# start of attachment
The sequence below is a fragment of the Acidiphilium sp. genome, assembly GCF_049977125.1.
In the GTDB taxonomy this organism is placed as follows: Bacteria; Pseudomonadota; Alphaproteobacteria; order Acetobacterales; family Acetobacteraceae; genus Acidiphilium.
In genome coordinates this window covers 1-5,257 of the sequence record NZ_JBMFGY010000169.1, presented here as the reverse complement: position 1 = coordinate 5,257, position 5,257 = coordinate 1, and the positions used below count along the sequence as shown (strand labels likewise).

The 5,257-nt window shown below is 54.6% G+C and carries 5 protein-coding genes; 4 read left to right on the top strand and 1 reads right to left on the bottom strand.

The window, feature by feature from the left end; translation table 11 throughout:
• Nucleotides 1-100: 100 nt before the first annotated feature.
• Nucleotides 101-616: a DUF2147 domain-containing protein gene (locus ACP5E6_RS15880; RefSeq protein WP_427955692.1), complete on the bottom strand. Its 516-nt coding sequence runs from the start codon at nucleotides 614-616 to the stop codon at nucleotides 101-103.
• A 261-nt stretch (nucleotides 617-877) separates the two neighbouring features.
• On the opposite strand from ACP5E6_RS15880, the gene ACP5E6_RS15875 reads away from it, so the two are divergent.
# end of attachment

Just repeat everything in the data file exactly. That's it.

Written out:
The sequence below is a fragment of the Acidiphilium sp. genome, assembly GCF_049977125.1.
In the GTDB taxonomy this organism is placed as follows: Bacteria; Pseudomonadota; Alphaproteobacteria; order Acetobacterales; family Acetobacteraceae; genus Acidiphilium.
In genome coordinates this window covers 1-5,257 of the sequence record NZ_JBMFGY010000169.1, presented here as the reverse complement: position 1 = coordinate 5,257, position 5,257 = coordinate 1, and the positions used below count along the sequence as shown (strand labels likewise).

The 5,257-nt window shown below is 54.6% G+C and carries 5 protein-coding genes; 4 read left to right on the top strand and 1 reads right to left on the bottom strand.

The window, feature by feature from the left end; translation table 11 throughout:
• Nucleotides 1-100: 100 nt before the first annotated feature.
• Nucleotides 101-616: a DUF2147 domain-containing protein gene (locus ACP5E6_RS15880; RefSeq protein WP_427955692.1), complete on the bottom strand. Its 516-nt coding sequence runs from the start codon at nucleotides 614-616 to the stop codon at nucleotides 101-103.
• A 261-nt stretch (nucleotides 617-877) separates the two neighbouring features.
• On the opposite strand from ACP5E6_RS15880, the gene ACP5E6_RS15875 reads away from it, so the two are divergent.